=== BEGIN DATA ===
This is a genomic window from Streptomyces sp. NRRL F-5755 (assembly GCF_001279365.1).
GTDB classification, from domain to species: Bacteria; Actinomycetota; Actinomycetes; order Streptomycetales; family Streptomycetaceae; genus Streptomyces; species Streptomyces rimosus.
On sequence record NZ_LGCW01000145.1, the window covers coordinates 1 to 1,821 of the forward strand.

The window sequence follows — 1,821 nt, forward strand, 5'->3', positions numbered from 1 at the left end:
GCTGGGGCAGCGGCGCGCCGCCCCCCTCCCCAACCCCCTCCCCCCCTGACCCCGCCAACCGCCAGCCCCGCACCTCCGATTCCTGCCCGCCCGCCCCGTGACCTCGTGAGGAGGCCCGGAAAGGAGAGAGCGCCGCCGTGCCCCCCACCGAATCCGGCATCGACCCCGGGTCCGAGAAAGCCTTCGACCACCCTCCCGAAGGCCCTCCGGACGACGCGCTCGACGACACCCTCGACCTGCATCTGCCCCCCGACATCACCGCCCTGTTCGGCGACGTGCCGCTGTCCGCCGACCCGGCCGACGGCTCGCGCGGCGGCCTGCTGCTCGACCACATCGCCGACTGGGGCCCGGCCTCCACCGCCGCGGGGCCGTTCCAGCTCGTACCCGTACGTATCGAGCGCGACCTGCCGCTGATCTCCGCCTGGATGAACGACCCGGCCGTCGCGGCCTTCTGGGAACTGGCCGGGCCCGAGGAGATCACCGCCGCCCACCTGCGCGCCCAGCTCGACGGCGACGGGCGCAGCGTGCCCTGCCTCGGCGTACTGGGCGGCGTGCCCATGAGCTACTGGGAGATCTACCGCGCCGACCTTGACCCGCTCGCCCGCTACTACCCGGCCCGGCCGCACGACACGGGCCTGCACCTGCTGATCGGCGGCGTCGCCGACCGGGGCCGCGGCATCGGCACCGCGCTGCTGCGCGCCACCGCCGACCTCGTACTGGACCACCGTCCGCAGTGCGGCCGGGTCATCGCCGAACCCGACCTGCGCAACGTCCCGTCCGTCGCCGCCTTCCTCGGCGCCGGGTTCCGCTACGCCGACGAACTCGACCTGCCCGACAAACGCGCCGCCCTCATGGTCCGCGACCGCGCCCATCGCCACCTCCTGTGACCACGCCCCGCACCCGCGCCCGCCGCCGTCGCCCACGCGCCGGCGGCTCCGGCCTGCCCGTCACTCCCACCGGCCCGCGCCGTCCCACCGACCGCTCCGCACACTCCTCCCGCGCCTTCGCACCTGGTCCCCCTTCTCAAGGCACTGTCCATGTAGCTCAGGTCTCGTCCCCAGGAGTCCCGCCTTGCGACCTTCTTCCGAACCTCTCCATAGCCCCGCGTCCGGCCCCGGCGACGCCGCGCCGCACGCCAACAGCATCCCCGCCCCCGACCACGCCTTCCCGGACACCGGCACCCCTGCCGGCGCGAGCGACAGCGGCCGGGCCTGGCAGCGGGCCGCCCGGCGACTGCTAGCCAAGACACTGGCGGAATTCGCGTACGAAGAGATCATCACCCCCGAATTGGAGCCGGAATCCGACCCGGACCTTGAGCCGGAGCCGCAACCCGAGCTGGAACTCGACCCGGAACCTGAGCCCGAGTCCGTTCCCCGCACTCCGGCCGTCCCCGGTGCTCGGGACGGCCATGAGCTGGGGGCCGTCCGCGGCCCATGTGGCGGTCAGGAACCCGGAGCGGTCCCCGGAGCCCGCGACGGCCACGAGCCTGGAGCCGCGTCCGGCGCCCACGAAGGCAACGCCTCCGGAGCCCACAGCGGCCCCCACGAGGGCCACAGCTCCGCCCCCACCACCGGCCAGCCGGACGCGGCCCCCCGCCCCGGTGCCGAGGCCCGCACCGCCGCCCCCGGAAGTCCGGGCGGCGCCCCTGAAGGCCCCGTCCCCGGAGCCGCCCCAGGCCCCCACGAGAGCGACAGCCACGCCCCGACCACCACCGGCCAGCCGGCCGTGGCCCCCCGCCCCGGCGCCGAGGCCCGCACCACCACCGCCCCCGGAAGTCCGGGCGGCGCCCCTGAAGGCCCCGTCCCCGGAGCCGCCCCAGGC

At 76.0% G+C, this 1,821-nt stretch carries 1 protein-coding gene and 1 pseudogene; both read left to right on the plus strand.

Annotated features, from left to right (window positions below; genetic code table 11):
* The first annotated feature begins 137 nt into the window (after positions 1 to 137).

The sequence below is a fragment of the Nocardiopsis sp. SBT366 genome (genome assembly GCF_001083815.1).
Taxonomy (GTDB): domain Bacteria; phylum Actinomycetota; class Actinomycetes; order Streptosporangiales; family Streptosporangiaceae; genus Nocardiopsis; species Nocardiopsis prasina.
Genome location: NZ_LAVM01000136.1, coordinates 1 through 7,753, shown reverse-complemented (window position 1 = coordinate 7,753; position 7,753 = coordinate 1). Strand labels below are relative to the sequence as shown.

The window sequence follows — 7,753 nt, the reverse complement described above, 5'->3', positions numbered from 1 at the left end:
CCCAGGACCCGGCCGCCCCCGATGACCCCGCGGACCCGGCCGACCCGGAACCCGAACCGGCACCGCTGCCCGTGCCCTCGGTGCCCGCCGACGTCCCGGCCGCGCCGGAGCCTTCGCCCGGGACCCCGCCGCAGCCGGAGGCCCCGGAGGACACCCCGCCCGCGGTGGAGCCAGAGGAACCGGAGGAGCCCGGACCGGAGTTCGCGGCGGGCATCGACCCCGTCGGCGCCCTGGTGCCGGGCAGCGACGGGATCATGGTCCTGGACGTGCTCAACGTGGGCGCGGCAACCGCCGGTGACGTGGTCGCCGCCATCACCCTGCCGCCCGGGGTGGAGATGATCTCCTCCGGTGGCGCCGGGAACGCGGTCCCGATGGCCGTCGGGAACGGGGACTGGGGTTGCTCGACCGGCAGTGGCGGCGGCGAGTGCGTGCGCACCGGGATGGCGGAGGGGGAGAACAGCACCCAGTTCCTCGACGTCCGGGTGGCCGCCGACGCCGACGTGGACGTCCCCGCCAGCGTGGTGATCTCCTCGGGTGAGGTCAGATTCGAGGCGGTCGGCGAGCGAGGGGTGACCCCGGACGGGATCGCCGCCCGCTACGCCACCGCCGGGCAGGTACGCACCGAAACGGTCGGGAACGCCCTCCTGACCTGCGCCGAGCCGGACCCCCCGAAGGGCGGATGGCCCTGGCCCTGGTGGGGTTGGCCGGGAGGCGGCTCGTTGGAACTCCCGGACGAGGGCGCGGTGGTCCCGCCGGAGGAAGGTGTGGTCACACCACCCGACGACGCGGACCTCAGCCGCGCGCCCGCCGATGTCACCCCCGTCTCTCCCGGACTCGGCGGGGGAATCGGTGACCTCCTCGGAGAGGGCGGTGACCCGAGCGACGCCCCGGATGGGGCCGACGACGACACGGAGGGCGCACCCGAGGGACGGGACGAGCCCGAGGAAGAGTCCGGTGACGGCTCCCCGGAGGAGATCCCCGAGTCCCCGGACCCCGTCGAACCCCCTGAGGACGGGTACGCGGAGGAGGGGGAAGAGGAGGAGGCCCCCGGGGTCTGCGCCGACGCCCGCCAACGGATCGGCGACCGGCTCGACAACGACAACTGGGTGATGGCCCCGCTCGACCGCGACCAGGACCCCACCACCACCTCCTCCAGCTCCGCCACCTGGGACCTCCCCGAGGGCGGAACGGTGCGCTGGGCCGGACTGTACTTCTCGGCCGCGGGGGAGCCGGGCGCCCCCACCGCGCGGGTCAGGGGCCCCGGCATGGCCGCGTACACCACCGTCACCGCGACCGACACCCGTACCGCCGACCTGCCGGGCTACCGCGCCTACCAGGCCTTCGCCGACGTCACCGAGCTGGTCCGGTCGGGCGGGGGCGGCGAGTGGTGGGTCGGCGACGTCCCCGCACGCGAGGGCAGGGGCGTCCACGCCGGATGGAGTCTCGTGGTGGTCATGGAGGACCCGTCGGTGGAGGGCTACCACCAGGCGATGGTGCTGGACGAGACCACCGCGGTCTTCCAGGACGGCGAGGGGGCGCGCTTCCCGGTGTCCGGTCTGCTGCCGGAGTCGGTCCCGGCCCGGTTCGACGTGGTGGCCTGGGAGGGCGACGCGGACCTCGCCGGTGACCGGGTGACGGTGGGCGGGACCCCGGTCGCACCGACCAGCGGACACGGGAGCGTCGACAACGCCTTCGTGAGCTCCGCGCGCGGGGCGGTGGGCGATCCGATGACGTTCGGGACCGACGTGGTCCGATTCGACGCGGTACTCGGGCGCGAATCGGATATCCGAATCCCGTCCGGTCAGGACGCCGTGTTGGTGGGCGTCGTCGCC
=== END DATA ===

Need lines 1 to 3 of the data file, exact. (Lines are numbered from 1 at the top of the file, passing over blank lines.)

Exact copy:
This is a genomic window from Streptomyces sp. NRRL F-5755 (assembly GCF_001279365.1).
GTDB classification, from domain to species: Bacteria; Actinomycetota; Actinomycetes; order Streptomycetales; family Streptomycetaceae; genus Streptomyces; species Streptomyces rimosus.
On sequence record NZ_LGCW01000145.1, the window covers coordinates 1 to 1,821 of the forward strand.